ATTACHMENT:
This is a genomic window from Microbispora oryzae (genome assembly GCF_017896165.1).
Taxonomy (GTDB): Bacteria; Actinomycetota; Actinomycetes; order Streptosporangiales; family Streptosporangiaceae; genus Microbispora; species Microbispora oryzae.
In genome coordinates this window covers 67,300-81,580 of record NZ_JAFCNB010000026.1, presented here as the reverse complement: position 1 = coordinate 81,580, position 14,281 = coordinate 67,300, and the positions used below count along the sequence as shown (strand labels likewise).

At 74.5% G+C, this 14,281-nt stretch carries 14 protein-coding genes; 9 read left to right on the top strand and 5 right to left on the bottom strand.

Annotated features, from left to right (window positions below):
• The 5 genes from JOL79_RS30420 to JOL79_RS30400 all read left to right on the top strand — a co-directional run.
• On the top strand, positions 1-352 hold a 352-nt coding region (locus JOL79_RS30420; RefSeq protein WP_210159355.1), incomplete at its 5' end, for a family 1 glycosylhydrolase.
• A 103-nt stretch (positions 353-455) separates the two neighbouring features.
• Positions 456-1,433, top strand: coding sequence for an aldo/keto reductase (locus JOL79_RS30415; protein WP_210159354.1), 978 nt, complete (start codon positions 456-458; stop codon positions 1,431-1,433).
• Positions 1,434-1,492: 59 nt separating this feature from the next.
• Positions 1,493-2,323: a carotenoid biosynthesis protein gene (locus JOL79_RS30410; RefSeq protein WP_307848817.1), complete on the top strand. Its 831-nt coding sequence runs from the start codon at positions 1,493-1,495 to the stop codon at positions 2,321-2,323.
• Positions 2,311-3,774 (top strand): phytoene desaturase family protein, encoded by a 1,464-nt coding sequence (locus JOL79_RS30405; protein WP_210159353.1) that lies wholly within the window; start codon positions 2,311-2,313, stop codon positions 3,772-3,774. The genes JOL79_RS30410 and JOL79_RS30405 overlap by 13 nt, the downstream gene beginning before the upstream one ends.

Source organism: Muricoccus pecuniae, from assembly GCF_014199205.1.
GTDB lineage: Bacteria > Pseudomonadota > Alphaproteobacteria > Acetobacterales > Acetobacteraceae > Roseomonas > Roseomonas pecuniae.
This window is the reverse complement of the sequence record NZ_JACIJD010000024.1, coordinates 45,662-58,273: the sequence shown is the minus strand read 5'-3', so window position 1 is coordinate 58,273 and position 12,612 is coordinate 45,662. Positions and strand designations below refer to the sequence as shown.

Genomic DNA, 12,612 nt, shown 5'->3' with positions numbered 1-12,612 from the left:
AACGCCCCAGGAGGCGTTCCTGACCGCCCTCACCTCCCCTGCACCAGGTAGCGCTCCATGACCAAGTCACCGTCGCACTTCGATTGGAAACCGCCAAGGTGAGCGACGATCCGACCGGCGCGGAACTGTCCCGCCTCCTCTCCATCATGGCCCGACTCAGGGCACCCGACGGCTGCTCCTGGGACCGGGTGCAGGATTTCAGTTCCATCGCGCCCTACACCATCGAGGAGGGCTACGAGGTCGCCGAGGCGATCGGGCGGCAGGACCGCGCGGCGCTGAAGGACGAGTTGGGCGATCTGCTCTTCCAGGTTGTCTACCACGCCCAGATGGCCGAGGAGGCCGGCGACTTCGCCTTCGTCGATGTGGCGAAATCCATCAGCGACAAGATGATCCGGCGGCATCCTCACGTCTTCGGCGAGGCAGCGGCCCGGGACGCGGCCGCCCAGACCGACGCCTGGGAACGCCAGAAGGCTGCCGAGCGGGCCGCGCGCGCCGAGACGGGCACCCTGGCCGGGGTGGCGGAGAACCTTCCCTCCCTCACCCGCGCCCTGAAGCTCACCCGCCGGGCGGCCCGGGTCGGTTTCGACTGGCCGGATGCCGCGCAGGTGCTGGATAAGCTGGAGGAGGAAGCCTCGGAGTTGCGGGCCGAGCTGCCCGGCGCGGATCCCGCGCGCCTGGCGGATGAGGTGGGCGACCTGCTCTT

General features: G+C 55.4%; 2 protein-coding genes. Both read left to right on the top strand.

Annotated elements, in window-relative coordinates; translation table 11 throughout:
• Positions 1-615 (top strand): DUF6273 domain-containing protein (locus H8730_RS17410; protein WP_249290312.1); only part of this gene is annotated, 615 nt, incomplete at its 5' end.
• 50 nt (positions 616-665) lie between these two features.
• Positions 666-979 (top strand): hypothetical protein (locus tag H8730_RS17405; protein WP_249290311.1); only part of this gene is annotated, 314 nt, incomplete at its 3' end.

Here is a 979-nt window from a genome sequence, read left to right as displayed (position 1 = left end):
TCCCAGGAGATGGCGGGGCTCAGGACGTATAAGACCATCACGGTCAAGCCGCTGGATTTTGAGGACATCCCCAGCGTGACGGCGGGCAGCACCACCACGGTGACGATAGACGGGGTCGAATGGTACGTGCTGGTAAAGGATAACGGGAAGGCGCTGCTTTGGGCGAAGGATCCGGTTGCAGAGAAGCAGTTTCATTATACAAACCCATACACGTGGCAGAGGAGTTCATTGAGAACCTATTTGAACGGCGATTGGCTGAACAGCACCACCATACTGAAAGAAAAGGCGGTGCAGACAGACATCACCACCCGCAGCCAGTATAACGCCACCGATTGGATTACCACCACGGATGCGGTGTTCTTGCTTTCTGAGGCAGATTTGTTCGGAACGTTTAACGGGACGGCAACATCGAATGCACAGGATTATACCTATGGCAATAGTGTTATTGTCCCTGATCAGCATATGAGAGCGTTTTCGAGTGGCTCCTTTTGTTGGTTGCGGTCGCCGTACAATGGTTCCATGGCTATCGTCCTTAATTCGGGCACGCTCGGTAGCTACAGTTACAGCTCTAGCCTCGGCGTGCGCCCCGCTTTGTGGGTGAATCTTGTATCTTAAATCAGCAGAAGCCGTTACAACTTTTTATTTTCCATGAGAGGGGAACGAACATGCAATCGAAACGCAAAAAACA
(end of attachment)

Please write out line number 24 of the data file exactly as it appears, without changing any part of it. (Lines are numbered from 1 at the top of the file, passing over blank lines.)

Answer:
TCCCAGGAGATGGCGGGGCTCAGGACGTATAAGACCATCACGGTCAAGCCGCTGGATTTTGAGGACATCCCCAGCGTGACGGCGGGCAGCACCACCACGGTGACGATAGACGGGGTCGAATGGTACGTGCTGGTAAAGGATAACGGGAAGGCGCTGCTTTGGGCGAAGGATCCGGTTGCAGAGAAGCAGTTTCATTATACAAACCCATACACGTGGCAGAGGAGTTCATTGAGAACCTATTTGAACGGCGATTGGCTGAACAGCACCACCATACTGAAAGAAAAGGCGGTGCAGACAGACATCACCACCCGCAGCCAGTATAACGCCACCGATTGGATTACCACCACGGATGCGGTGTTCTTGCTTTCTGAGGCAGATTTGTTCGGAACGTTTAACGGGACGGCAACATCGAATGCACAGGATTATACCTATGGCAATAGTGTTATTGTCCCTGATCAGCATATGAGAGCGTTTTCGAGTGGCTCCTTTTGTTGGTTGCGGTCGCCGTACAATGGTTCCATGGCTATCGTCCTTAATTCGGGCACGCTCGGTAGCTACAGTTACAGCTCTAGCCTCGGCGTGCGCCCCGCTTTGTGGGTGAATCTTGTATCTTAAATCAGCAGAAGCCGTTACAACTTTTTATTTTCCATGAGAGGGGAACGAACATGCAATCGAAACGCAAAAAACA